We ought to be reminded (lest we forget) that once upon a time those individuals were depressed too. Ice Cube [click to read] was depressed about police brutality. MC Lyte [click to read] was depressed about men. Scarface [click to read] was depressed about murder. Notorious B.I.G. was depressed about Brooklyn. 2Pac was depressed about his fate.
The common thread, of course, is that the depression in the music was organic. That is, one could always pinpoint the source of these artists angst and discontent. Anger was focused; displeasure was targeted. Society was to blame.
“Wayne, if you’re on Mars can you pick me up from Jupiter…“
At some point, that society-driven depression stopped being society-driven and started being viewed as an individual phenomenon. Conspicuously absent from most of today’s depressive tales of life is any reference to the societal conditions that produce such depression in the first place. It is as if these kids were born unhappy. Somehow, we are supposed to feel them despite the fact that 99% of us listeners aren’t bi-coastal Rap stars picking out condo furniture on iPhones between shows, nor do we park our Rolls Royce Phantoms five houses down the block so that we don’t embarrass our mothers.
Whether it’s Kid Cudi posturing as a “lonely stoner,” Lil Wayne’s identity as a Martian, or Drake’s above quip about being from an even ‘further gone’ planet (ostensibly alone), we see a repeated insistence on separating oneself from the rest of legitimate culture. In a December 2008 interview with VIBE, Drake was quoted as saying: “I’m an actor. I’m not a thug who decided to be in a movie and play himself. I’m not reppin’ a hood, I’m not claiming a set, no street shit. I try and keep my lyrics triumphant.” Far from being the voice of the hood; these kids are claiming to be the exceptions to the hood…a sort of depressed misfit who accepts the shallow commercial worldview associated with dollars despite being disconcerted by its overwhelming pathology.
It’s all right there in the music:
“And to my city I’m the 2-3
Drug dealers live vicariously though me
I quit school and it’s not because I’m lazy
I’m just not the social type and campus life is crazy.” – Drake, “Say What’s Real.”
“Day n nite. I toss and turn, I keep stressin’ my mind, mind.
I look for peace, but see I don’t attain.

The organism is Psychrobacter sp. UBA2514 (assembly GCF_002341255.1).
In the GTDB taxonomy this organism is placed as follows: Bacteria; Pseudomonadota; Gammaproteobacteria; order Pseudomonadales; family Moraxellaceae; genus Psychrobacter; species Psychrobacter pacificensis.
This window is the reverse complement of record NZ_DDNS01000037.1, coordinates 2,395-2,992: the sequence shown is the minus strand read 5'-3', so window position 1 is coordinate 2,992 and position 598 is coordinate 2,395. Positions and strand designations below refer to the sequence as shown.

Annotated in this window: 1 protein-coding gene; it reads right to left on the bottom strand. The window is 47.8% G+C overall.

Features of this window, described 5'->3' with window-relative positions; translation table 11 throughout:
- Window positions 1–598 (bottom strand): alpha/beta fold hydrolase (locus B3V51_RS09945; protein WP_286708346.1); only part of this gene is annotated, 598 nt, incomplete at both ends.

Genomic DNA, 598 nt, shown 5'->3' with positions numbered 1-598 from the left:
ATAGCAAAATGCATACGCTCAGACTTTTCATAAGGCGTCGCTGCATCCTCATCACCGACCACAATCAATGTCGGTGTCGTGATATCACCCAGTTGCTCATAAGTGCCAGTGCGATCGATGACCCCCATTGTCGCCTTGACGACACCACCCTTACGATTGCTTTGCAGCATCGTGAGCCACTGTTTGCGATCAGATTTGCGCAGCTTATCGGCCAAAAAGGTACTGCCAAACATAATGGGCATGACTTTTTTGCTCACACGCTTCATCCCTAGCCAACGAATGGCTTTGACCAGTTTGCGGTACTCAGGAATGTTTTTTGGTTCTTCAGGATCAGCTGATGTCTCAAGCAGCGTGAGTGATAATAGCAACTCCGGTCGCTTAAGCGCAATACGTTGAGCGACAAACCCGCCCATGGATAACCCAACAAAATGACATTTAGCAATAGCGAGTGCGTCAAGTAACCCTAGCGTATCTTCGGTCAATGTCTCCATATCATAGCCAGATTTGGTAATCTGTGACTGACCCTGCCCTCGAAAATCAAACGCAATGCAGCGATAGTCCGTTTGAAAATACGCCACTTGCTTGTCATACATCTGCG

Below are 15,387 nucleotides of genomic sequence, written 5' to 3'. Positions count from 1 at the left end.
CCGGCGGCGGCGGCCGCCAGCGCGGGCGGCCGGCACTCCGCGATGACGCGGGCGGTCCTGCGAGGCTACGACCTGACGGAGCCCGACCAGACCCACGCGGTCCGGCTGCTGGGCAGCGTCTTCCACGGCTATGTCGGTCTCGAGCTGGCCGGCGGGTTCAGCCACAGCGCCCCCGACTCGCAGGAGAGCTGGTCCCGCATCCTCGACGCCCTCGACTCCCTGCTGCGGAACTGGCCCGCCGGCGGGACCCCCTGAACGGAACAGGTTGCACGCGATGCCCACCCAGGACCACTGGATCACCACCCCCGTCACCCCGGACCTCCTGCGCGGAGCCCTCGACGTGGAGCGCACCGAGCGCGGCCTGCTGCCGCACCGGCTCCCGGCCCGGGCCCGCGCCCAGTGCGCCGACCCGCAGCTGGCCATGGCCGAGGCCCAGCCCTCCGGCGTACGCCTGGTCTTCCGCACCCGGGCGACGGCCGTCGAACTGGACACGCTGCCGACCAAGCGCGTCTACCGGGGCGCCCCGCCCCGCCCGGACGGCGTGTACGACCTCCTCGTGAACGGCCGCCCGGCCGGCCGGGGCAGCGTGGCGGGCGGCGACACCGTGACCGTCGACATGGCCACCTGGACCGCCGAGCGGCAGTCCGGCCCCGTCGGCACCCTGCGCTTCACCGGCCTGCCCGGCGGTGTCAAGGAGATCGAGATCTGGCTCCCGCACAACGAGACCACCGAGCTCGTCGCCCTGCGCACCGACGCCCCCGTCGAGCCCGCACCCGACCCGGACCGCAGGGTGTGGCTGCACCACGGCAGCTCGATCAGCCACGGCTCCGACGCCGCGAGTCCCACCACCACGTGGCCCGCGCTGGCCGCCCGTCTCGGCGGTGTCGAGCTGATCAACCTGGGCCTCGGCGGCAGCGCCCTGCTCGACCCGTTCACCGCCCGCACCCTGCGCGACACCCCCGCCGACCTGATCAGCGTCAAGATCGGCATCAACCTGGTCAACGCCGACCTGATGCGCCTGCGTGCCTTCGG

What I need for keeps this silly game we play, play.
Now look at this.
Madness the magnet keeps attracting me, me.
I try to run, but see I’m not that fast.
I think I’m first but surely finish last, last.” – Kid Cudi, “Day N’ Nite”
Maybe I’m the one on the spaceship here, but nobody from the old school just wanted to be successful. From Godfathers DJ Kool Herc, to Afrika Bambaatta to Nas to OutKast [click to read], to Wu-Tang Clan [click to read] to M.O.P. to Jean Grae [click to read], Hip Hop has always been about community. Again, what these antiquated relics have in common is social commentary; for the most part they were upset about real life.
Now, there’s a definite sense of normalcy tied to the new school experience of depression. Whereas old-schoolers (e.g. 2Pac, Scarface) were much more raging and uncomfortable with it, the new class would have us believe that the greater issues are fine and that they are depressed because they don’t fit in.
In fact, let Drake tell it, the game needs change and he’s the cashier. This is exceptionally difficult to reconcile with the fact that he looks like, sings like, and eventually will advertise products for corporate America just like most of the commercially successful rappers before him. Just like Jay-Z’s recent sham of a rebellion better known as “D.O.A.,” Drake and the leaders of the new (new) school seem intent on convincing us that they represent some sort of change.
Now where have I heard that before?
Maybe their mentors are to blame. After all, no one (except maybe with exception of L.O.N.S. member Busta Rhymes [click to read] himself) has pushed the creativity envelope in Hip Hop further than Lil Wayne and Kanye West. Perhaps it really is no surprise that their musical progeny is breaking tradition by refusing to bring the hood with them. Get Your Mind Right: In order to appreciate Drake, etc.’s dope-ness, one has to imagine the pseudo-reality that their rhymes are based on, a fantasy-land stage performance where they somehow stand apart from the masses of unemployed, unhappy, marginalized folks out here struggling just to get by.